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POST TIME: 10 September, 2018 00:00 00 AM
Rohingya crisis
Govt, NGOs work together to build mid-term shelters
SHAMSUDDIN ILLIUS, back from Cox’s Bazar

Govt, NGOs work 
together to build 
mid-term shelters

As repatriation of the Rohingya refugees is being delayed, the government, aided by some NGOs, is building mid-term cyclone shelters in Cox's Bazar. These shelters, mostly made of tarpaulins, bamboo and RCC pillers, would last for at least six to 12 months. Over 1.1 million people have fled from Maynmar's Rakhine state and taken shelter in Cox’s Bazar following a crackdown by the Myanmarese authorities. The Rohingyas have been living in dilapidated and tottering tents that are vulnerable to cyclone.

The mid-term shelters will be built in such a way that even if a strong wind blows away their roofs and fences, the main structure made of RCC pillars would remain unaffected. The government has already approved the design made by an NGO, Caritas, at the Kutupalong Rohingya Refugee Camp-4.

Poritosh Chakrabarty, regional coordinator of Caritas, told The Independent: “The size of a shelter will be 16 by 12 feet. As per international standards, 3.5 sq metre would be required for each house that can accommodate a family of five.”

“Every shelter will have three windows and a partition in the middle of the home. The distance between two shelters will be six to 10 feet, while the height of each of them will be is 6.5 feet,” he said.

On a visit Camp-4, this correspondent found many replicas of these shelters. Some are concrete and others are made of corrugated iron sheets and wood.  The government, however, has approved the type of shelter whose fence is made of bamboo, roof is made of tarpaulins and bamboo, and the main structure is made of about six RCC pillars.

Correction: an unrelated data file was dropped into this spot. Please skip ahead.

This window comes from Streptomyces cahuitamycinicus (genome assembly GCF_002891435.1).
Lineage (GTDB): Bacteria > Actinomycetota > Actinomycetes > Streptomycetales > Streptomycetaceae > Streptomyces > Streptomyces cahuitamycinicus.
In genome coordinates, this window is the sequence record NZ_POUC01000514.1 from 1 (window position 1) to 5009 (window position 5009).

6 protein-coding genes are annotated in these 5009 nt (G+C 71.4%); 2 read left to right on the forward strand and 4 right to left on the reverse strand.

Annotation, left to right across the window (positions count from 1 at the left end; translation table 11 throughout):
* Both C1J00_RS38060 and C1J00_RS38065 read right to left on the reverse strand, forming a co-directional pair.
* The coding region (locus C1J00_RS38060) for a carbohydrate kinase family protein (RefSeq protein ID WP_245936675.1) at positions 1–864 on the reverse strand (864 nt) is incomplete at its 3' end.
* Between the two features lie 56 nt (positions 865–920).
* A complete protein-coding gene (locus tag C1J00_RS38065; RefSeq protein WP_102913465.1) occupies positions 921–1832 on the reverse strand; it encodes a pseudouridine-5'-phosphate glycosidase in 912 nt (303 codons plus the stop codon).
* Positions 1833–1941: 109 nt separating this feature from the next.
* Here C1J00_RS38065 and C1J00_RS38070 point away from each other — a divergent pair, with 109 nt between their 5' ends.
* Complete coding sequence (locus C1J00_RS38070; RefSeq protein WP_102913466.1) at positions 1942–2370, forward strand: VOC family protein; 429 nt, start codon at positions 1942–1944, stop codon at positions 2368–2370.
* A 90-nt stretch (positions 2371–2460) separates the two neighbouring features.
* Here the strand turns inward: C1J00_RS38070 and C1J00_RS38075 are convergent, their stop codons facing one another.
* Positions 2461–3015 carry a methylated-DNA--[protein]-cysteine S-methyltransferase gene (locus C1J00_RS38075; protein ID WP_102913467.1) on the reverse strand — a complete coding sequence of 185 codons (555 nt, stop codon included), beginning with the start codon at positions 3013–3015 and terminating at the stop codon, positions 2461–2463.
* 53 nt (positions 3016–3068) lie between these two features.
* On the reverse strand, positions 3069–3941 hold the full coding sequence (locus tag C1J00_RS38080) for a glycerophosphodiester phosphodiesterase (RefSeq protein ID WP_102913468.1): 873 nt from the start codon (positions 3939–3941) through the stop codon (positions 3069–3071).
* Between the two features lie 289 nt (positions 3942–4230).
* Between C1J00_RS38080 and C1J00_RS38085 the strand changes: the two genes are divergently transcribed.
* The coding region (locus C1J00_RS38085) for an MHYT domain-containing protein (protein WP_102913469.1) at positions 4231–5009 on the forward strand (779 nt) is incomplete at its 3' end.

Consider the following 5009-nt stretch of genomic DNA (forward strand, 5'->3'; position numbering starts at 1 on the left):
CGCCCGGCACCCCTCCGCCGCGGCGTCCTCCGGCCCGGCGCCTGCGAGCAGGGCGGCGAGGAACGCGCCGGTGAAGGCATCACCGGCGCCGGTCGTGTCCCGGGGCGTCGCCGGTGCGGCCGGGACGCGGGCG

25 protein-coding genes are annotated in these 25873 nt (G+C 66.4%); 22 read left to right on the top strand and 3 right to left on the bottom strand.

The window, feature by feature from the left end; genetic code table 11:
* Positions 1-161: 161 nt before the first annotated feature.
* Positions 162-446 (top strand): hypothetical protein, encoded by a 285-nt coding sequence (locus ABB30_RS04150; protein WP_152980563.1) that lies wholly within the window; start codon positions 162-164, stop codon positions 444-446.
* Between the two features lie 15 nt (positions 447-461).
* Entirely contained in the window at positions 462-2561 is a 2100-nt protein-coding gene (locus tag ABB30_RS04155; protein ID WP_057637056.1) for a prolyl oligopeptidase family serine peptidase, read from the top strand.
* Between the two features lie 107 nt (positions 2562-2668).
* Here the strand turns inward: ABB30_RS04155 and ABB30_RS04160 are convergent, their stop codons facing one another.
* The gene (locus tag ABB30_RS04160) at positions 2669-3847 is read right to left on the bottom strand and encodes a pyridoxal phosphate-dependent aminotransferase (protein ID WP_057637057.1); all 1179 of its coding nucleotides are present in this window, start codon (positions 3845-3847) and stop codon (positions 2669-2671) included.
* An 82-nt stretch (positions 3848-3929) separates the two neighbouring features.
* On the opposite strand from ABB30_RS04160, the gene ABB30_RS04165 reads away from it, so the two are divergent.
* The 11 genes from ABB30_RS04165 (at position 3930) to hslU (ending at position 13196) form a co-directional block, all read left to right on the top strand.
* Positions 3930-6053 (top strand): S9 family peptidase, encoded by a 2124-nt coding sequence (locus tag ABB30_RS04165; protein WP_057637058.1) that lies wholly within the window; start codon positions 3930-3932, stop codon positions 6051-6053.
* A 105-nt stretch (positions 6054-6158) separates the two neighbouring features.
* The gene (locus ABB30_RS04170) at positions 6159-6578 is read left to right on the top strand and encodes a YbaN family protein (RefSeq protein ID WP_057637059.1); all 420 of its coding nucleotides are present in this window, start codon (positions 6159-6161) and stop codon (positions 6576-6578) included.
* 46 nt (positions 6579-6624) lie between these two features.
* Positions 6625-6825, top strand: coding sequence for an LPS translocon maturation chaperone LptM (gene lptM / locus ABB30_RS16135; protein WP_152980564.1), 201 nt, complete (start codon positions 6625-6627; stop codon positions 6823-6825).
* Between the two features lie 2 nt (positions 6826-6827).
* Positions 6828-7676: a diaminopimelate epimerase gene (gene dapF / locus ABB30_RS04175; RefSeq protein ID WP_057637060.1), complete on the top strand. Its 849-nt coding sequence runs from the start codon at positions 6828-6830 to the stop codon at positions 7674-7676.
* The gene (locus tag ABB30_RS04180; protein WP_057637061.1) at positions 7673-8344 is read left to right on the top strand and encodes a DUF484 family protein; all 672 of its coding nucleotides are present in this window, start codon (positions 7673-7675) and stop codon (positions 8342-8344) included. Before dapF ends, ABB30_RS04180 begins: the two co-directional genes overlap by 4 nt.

“In the beginning, the shelter we built for the Rohingyas was made of bamboos and tarpaulins. These were very fragile and unsteady. One year has passed and their repatriation is yet to start. We can’t tell you the specific date when the repatriation will begin. Cox’s Bazar is a cyclone-prone area. Every year the area is struck by cyclones, floods and landslides. A strong structure is needed to protect these refugees from such natural calamities,” said Mohammad Abul Kalam, commissioner of the Rohingya, Relief and Repatriation Commission (RRRC).   “A ‘strong structure’ doesn’t mean a concrete structure, but it will protect them from strong winds or cyclones. These will last at least one year,” he also said.

“Bringing the entire camp under mid-term shelters isn’t possible overnight due to funds crunch. We will build these shelters step by step. The new shelters that are being built in the camps follow the structure of the mid-term shelter. If we reconstruct any home, it will also follow the same structure,” he added.

Njuma Khatun, a refugee staying in Camp-3, said: “I face serious problems when it rains as water seeps through my tent roof. I’ve heard about such shelters. I hope my suffering will come to an end during the rainy season. But I’d like to return to Rakhine state as early as possible.”